H. R. B. FOOTE died just 24 hours after the 76th anniversary of the Battle of Cambrai, the great founding battle honour of his regiment, the Royal Tank Regiment, into which he was commissioned in 1925 and served until 1958.
Although he held a variety of prestigious appointments during his career, including three years as Director of the Royal Armoured Corps, it is not for these that Bob Foote will be remembered. Old soldiers, no matter how distinguished, do not normally find themselves the subject of This Is Your Life as Foote did. What marked him out was his legendary bravery in the Second World War battles in the Western Desert, especially the battle of Gazala.
It was here that Foote commanded the 7th Royal Tank Regiment in the midst of some of the most vicious fighting of the whole campaign. The battles lasted for a week in 1942, at the beginning of which he won a DSO at Sidra Ridge, and culminated with his attack at Knightsbridge when, with most of his tanks destroyed, but required vitally to stay there, he reorganised his remaining armoured units by moving among them on foot to encourage them. Finally he put himself in his tank, in front of the remains of his regiment, standing high out of the turret so that he could be seen by his men. His tank was hit 29 times and when his communications and guns had all been destroyed he led what was left of his regiment forward on foot using hand signals to guide them. The withdrawal of the Guards Brigade which it had been his task to permit, was successfully accomplished. Lt-Col Foote was awarded the Victoria Cross after a showing of physical courage and leadership, in desperate circumstances, which beggars description.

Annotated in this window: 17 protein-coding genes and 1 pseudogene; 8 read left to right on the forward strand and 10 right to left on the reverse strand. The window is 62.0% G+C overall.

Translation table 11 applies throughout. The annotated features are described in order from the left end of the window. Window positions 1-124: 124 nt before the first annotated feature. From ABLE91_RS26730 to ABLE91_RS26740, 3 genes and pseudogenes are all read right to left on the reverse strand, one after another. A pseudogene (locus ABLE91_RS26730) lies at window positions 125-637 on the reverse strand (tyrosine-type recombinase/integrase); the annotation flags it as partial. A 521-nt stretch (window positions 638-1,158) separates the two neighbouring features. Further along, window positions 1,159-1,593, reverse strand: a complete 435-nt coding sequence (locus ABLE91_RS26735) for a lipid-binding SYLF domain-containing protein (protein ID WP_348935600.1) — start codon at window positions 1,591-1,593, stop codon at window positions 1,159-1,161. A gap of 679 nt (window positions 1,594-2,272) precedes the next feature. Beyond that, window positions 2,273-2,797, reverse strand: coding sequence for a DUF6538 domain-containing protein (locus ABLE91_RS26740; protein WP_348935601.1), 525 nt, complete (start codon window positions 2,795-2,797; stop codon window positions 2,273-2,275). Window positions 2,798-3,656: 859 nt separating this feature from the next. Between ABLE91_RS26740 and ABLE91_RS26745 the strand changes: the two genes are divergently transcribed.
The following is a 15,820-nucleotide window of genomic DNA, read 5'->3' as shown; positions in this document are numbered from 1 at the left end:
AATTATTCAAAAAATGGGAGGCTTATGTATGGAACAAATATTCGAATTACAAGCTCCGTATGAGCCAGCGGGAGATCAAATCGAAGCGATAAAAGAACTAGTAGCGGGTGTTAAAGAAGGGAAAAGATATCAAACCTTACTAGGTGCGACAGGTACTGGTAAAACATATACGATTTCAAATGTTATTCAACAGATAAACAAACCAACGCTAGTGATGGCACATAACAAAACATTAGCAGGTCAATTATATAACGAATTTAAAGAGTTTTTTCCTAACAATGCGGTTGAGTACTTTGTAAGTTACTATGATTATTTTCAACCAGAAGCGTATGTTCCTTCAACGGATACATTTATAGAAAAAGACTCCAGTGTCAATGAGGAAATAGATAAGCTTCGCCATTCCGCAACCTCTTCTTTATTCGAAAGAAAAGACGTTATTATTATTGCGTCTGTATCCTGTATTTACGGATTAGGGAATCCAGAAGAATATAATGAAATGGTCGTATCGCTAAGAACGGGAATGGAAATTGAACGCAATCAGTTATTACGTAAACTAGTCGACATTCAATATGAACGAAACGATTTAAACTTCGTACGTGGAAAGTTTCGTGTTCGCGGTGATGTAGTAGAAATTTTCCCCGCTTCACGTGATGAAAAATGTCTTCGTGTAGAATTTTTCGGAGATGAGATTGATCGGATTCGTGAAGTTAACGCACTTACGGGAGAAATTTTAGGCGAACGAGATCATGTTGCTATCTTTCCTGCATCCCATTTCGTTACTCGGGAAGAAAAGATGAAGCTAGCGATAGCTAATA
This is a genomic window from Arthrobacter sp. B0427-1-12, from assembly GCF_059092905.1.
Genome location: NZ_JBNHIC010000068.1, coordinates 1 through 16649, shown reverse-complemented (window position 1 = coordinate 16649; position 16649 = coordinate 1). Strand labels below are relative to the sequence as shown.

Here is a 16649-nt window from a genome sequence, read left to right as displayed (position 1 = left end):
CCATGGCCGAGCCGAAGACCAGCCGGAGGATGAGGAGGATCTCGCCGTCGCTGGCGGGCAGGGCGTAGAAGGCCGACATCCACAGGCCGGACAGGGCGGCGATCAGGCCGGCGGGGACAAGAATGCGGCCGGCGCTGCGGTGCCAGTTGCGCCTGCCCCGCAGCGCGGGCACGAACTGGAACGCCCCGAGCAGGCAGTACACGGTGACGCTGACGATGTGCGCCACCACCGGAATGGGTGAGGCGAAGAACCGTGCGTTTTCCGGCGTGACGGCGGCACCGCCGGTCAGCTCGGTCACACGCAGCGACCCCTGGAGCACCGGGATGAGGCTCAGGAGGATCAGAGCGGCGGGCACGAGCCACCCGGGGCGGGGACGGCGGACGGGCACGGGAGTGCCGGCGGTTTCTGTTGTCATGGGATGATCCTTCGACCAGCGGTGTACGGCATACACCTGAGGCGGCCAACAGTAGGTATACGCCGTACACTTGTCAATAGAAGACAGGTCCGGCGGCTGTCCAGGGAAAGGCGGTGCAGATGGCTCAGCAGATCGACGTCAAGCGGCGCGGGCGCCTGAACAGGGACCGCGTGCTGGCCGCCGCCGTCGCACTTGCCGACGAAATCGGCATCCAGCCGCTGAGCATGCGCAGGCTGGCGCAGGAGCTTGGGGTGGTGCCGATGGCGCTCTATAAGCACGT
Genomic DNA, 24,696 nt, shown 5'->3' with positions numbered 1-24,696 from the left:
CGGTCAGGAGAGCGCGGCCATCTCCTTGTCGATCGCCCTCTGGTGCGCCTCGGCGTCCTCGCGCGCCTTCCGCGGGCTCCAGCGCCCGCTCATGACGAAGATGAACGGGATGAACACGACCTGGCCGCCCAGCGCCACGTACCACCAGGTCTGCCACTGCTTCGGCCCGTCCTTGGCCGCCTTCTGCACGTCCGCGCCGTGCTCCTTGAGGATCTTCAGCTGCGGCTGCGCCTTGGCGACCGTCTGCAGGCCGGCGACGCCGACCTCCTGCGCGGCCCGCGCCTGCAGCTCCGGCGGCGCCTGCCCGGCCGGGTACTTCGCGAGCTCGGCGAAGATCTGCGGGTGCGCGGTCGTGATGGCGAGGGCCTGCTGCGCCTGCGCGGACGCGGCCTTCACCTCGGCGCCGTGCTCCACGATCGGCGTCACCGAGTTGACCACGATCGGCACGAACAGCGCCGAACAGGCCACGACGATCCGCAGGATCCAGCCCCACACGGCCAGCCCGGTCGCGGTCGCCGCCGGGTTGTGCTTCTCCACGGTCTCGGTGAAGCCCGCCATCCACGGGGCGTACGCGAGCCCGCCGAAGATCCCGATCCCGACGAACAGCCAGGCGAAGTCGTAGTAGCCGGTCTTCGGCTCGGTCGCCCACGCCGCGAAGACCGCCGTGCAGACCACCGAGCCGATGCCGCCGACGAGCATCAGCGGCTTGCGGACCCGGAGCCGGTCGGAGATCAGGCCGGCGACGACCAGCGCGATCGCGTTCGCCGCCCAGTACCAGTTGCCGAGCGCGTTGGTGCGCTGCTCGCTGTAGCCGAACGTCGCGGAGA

Far the most important part of leadership is example. If you want a role-model perfectly to fit such a leader it was Foote. He led from the front when he needed to, which in the Western Desert was often, usually in his tank, memorably on one occasion on foot, but if the regiment was static, being continuously shot at and shelled, he would run round in his jeep encouraging his men. Some military thinkers who were not there might rate this as foolhardy, but so heavy had been the casualties with two-pounder guns in the Matildas versus the German 88s that the crews were now heavily interlarded with men from other parts of the regiment who were not specially trained as tank crews. Radio communications were, to say the least, difficult. He needed to do things that way.
After his final capture when Rommel overran Tobruk, Foote escaped over the wire from an Italian prisoner-of-war camp and with a handful of others moved up into the mountains where for weeks Il Colonello, as they called him, succeeded in gaining the support of the villagers, and eventually joined the Italian partisans who helped him to cross into Switzerland and ultimately back to England.
Soldiering was what in his life Foote did best. He was not only respected by his men, he was loved by them. When he was no longer serving he took a deep interest in the British Legion and the Old Comrades Association where he found some of his wartime warriors. There are words to describe the finer qualities of people, words which perhaps have gone a bit out of fashion these days. But General Bob was straight: a straight man, straight down the middle, no nonsense; a man of integrity and loyalty. I don't think he knew the meaning of the word devious.
Bob Foote was my Divisional Commander in Germany, but during the last 30 years or so, it was as a golfer that I got to know him well. A game which is meaningless to the uninitiated, but to which we were both devoted. He would be the first to say that he was not a player of the first rank, as if that mattered. Even so, I don't say that he would have swapped his VC for the ability to carry the hill in front of the sixth tee at West Sussex, but such a thought may have occasionally crossed his mind.
I remember watching Bob on television when they caught him for This Is Your Life. He dealt with this as one would expect: no fuss, just an occasional gentle look of surprise at the media hype surrounding him. He was over 80 at the time but they asked him to get into a tank with Eamonn Andrews. He was in plain clothes but he seemed to grow out of the turret; he was part of that tank. As I watched him on the screen I could feel the years rolling back to his time in the Western Desert.
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